The owners of the

Inquirer

and

Daily News

won permission yesterday from a federal judge to consult the law firm Elliott Greenleaf & Siedzikowski, for advice on how an unauthorized tape-recording incident last November might impact the newspapers' pending bankruptcy case.

U. S. District Judge Eduardo C. Robreno upheld a ruling by U. S. Bankruptcy Judge Jean K. FitzSimon to have the recording incident investigated by a different set of lawyers, representing the newspapers' unsecured creditors.

That investigation is "ongoing and it is vigorous," said Gary M. Schildhorn, an attorney with Eckert Seamans Cherin and Mellott LLC, one of the firms responsible for the inquiry.

But Robreno reversed FitzSimon and allowed the company, Philadelphia Newspapers LLC, to hire the Elliot firm for advice on how the incident might affect the terms of the company's Chapter 11 reorganization plan, to be presented to creditors within days or weeks.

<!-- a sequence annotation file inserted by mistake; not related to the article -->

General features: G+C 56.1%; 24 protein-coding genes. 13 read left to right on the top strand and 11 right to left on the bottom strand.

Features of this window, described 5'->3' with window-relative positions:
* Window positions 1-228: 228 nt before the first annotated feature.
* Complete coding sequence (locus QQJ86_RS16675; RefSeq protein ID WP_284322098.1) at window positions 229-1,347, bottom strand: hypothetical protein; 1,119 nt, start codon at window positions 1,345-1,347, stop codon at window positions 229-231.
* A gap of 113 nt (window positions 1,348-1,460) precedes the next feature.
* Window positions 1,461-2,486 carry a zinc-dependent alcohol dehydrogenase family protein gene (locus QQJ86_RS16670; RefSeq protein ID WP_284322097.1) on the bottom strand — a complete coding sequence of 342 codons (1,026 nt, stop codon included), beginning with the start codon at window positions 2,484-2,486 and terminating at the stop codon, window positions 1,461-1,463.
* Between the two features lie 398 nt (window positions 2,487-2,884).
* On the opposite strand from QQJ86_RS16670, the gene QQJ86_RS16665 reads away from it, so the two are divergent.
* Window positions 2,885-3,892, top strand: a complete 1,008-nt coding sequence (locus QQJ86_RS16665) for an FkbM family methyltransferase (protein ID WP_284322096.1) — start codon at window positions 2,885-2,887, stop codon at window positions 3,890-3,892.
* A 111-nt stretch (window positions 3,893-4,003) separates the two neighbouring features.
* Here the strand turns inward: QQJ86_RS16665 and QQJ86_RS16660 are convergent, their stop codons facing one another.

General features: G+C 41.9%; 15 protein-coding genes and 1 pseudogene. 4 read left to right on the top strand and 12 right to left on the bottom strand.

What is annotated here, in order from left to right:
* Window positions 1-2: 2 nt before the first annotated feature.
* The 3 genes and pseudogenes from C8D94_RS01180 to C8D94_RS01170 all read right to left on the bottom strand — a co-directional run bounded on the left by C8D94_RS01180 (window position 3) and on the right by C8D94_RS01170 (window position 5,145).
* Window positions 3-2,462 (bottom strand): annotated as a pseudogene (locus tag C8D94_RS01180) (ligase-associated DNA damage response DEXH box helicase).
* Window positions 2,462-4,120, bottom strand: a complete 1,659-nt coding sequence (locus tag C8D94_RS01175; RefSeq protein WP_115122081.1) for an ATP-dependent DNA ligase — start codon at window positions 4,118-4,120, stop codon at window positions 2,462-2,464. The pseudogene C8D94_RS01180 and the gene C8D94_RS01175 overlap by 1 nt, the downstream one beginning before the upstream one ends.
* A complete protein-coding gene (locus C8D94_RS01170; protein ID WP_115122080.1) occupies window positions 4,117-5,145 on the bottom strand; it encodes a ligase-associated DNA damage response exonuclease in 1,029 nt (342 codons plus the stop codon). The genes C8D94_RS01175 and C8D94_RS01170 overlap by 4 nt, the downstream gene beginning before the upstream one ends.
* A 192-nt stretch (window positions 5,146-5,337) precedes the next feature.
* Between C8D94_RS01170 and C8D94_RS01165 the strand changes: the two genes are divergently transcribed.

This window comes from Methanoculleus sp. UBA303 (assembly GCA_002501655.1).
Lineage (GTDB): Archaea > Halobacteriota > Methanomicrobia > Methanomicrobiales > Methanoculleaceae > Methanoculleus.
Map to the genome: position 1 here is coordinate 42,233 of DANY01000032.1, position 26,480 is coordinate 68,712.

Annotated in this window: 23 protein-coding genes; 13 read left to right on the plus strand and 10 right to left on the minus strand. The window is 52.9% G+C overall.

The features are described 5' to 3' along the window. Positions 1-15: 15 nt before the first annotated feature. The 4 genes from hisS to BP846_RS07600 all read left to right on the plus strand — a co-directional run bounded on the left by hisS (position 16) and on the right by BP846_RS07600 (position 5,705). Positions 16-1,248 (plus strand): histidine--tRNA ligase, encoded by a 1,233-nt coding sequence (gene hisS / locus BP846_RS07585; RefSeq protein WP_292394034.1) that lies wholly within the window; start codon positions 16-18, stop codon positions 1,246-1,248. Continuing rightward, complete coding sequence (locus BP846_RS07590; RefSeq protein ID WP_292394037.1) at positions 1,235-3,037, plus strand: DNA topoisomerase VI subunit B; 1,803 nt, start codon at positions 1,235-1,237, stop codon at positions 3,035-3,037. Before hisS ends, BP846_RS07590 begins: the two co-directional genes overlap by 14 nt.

According to various accounts, newspaper executives were meeting privately with major creditors last Nov. 17, when Chief Executive Officer Brian Tierney noticed a recording device being used by Vincent DeVito, an executive with the CIT Group.

Tierney asked DeVito to stop the device, noting that Pennsylvania law prohibits the recording of conversations without the permission of all parties. DeVito complied. Subsequently, DeVito's firm advised Tierney that DeVito had recorded only that meeting and that the recording had been destroyed.

Tierney later testified that negotiations with creditors deteriorated after he made an issue of the incident. Several months later, on Feb. 22, the newspaper filed for bankruptcy protection.

Tierney has suggested that the recording incident could affect the CIT Group's standing in the bankruptcy case. *